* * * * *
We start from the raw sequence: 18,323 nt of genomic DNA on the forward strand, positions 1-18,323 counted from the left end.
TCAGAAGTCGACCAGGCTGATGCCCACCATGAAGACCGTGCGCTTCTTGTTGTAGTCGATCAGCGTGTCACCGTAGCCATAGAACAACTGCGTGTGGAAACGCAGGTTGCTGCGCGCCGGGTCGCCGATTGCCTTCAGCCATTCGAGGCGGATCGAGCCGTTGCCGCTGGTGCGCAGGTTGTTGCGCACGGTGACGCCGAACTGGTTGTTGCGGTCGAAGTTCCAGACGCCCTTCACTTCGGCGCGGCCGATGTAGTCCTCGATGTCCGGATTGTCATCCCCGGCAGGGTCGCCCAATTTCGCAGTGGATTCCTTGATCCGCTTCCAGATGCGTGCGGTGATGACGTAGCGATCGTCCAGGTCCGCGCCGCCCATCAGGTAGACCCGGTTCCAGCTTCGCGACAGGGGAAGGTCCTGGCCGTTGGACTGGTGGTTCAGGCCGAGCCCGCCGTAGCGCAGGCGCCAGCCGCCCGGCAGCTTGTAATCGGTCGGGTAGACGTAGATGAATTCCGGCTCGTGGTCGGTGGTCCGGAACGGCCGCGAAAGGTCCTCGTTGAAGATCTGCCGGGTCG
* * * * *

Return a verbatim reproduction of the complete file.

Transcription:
We start from the raw sequence: 18,323 nt of genomic DNA on the forward strand, positions 1-18,323 counted from the left end.
TCAGAAGTCGACCAGGCTGATGCCCACCATGAAGACCGTGCGCTTCTTGTTGTAGTCGATCAGCGTGTCACCGTAGCCATAGAACAACTGCGTGTGGAAACGCAGGTTGCTGCGCGCCGGGTCGCCGATTGCCTTCAGCCATTCGAGGCGGATCGAGCCGTTGCCGCTGGTGCGCAGGTTGTTGCGCACGGTGACGCCGAACTGGTTGTTGCGGTCGAAGTTCCAGACGCCCTTCACTTCGGCGCGGCCGATGTAGTCCTCGATGTCCGGATTGTCATCCCCGGCAGGGTCGCCCAATTTCGCAGTGGATTCCTTGATCCGCTTCCAGATGCGTGCGGTGATGACGTAGCGATCGTCCAGGTCCGCGCCGCCCATCAGGTAGACCCGGTTCCAGCTTCGCGACAGGGGAAGGTCCTGGCCGTTGGACTGGTGGTTCAGGCCGAGCCCGCCGTAGCGCAGGCGCCAGCCGCCCGGCAGCTTGTAATCGGTCGGGTAGACGTAGATGAATTCCGGCTCGTGGTCGGTGGTCCGGAACGGCCGCGAAAGGTCCTCGTTGAAGATCTGCCGGGTCG